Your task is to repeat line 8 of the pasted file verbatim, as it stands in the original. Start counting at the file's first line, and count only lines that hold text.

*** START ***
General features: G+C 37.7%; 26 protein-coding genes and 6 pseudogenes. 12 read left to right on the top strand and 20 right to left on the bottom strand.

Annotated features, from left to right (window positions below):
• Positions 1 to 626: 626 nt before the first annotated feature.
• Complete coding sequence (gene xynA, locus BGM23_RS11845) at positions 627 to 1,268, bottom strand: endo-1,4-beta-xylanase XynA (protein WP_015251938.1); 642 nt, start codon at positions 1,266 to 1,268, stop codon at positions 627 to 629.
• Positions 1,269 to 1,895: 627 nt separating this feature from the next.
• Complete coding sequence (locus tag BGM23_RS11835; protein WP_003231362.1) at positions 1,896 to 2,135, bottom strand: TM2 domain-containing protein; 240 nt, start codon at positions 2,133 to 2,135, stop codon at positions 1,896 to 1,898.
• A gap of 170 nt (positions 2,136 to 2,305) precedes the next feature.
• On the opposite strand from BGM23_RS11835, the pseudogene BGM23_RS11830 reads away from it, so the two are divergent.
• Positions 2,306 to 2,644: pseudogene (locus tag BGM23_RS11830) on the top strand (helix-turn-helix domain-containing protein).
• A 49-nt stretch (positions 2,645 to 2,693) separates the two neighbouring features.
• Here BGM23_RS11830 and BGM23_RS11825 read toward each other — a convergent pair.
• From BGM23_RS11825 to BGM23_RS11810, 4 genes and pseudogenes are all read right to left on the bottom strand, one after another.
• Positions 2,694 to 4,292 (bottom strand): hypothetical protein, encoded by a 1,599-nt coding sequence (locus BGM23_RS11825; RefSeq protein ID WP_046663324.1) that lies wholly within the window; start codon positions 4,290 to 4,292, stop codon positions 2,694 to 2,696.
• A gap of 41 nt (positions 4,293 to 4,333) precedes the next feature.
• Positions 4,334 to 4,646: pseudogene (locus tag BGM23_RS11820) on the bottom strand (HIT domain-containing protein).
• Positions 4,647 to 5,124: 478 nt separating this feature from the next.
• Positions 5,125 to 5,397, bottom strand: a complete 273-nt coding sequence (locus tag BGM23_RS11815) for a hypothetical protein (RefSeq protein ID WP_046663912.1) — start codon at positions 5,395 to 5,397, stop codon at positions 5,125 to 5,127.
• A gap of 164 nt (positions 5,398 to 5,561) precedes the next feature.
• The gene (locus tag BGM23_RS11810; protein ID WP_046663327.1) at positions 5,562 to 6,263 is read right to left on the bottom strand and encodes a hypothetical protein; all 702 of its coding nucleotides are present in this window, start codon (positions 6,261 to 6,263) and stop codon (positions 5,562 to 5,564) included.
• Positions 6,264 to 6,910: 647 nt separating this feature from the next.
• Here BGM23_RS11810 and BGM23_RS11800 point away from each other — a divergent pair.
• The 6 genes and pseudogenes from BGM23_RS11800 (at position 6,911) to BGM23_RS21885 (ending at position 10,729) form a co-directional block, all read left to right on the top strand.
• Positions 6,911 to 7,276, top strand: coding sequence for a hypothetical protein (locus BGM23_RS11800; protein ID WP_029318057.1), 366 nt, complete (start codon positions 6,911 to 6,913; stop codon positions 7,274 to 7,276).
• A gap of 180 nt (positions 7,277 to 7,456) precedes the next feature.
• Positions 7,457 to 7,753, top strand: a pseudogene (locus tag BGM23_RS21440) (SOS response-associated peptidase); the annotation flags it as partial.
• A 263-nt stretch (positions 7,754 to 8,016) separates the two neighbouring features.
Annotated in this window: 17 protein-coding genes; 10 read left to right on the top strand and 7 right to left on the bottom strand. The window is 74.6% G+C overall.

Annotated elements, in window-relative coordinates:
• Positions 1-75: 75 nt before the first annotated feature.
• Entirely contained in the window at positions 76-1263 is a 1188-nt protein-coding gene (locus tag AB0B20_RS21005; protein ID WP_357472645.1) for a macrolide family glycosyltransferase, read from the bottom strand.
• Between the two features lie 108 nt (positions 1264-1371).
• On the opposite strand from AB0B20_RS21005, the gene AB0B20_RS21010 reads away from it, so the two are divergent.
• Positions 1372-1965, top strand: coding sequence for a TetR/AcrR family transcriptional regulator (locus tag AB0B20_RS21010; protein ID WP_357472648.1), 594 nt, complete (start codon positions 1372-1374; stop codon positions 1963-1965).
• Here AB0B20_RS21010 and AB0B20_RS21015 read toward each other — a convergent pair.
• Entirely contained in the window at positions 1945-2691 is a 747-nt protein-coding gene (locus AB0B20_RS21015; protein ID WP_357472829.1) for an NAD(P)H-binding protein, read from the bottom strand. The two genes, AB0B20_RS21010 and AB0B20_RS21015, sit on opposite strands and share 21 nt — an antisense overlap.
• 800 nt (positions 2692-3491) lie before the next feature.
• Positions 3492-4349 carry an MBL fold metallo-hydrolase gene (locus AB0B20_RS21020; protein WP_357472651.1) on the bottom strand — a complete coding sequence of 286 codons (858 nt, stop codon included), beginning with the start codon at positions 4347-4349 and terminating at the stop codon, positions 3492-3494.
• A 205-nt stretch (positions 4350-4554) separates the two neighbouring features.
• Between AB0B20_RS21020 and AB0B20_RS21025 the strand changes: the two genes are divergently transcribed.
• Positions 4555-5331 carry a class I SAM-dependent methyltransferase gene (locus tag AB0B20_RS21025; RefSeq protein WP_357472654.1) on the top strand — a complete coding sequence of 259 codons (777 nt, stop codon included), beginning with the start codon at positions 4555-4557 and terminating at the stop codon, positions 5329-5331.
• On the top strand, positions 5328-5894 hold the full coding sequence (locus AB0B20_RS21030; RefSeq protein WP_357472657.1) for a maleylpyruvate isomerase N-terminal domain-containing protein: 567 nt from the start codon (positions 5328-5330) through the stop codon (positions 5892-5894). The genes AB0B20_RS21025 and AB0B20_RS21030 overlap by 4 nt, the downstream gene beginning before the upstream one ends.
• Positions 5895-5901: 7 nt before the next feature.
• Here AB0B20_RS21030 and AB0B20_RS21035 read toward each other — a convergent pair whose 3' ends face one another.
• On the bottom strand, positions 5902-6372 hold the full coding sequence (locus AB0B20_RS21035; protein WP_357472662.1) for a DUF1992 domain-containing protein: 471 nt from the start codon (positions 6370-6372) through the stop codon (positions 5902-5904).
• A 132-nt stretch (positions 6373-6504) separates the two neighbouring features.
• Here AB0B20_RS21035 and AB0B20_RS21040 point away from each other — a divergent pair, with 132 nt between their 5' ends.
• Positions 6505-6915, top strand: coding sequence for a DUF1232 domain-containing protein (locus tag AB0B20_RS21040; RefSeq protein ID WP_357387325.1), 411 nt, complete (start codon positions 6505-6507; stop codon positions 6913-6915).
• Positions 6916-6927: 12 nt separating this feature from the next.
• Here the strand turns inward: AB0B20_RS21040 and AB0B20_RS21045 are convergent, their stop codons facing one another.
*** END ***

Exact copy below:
• On the opposite strand from BGM23_RS11835, the pseudogene BGM23_RS11830 reads away from it, so the two are divergent.